Does a company or an organization have to assume subsidiarily the civil responsibility of an offense committed by an employee?
A very recent case is the ruling of the Supreme Court, on April 6 of this year. It condemns a company to compensate subsidiarily for damages to the victims of crimes of misappropriation, committed by some of its managers.
What does subsidiarity imply? In the aforementioned case, the people who actually committed the crime, the responsible managers, received their criminal and civil sentences. The amount they had to reimburse for the crime committed was established.
It also sentenced the company in which these employees worked, to assume that debt in the case in which they did not face their civil liability derived from the crime. Here lies the subsidiarity.
CONFIRMATION OF THE JUDGMENT
The company in question appealed to the Supreme Court, but the Supreme Court upheld the ruling based on Article 120.4 of the Criminal Code, which establishes that civilians will be responsible "... natural or legal persons dedicated to any kind of industry or commerce, for crimes that have committed their employees or dependents, representatives or managers in the performance of their obligations or services.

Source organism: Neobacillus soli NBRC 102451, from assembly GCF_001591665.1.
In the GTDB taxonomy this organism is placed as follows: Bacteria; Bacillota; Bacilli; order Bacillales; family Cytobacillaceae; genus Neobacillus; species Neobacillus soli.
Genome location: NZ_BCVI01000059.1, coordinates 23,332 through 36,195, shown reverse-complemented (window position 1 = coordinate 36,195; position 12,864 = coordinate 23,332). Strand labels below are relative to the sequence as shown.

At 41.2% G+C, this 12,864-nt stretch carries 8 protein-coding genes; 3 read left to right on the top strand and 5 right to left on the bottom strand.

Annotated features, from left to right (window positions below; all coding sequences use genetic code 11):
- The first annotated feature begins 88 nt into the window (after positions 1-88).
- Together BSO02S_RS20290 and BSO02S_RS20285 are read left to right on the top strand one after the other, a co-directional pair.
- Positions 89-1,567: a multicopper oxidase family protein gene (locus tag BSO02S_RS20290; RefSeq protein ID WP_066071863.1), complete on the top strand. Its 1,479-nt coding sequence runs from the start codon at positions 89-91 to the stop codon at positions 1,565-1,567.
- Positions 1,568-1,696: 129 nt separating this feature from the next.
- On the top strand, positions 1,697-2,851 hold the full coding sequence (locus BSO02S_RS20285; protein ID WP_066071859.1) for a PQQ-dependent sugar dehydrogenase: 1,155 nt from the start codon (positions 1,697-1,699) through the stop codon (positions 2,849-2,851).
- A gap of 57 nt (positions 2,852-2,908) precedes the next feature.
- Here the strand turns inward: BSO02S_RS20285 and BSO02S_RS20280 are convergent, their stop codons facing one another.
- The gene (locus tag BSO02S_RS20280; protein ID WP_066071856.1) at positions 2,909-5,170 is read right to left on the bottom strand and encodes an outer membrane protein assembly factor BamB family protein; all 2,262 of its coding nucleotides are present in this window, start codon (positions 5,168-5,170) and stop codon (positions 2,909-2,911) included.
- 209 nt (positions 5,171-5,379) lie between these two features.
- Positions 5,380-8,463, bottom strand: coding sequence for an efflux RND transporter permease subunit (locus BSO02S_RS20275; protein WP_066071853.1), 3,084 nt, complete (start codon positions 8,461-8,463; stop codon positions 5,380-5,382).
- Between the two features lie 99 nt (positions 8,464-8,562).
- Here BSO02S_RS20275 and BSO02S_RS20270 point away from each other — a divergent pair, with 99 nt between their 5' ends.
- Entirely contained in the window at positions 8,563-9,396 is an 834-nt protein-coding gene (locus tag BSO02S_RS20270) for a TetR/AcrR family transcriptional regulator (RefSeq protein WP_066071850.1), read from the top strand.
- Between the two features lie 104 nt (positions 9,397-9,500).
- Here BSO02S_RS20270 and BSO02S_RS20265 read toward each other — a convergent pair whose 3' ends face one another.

A company is, therefore, responsible for the crimes committed by its employees, and has the obligation to assume responsibility and reparations for the damages caused by them.
This subsidiary civil liability has its explanation in that the law understands that an employer can reduce the risk of harm created by employees.
THE PREVENTION OF RISKS
Hence, the most appropriate means to avoid these responsibilities is to prevent crimes within the company. Putting in place internal measures to reduce the risk of crimes, and therefore of damage, is a necessity for corporations and organizations, whatever their type. This prevention requires a system of rules and internal functioning that minimizes the risk of crimes and maximizes the possibility of early detection of criminal activities.
In general, situations in which one or more employees commit crimes in a company occur in contexts characterized by:
- Lack of adequate internal controls.
- Lack of staff training.
- Permanent rotation of positions.
- Messy and confusing documentation.
- Discontent, unmotivated staff.
- Low wages.
It is important that every organization self-evaluates in relation to exposure to their employees committing crimes. And also, to proceed with the restructuring to improve this aspect.
At present, the legal teams of the organizations elaborate plans of prevention of criminal risks. There are tools on the market that allow you to easily identify the risks associated with situations that may lead to crimes.
The organization and commitment of employees with the company is a fundamental part of prevention.
Writings SF Lawyers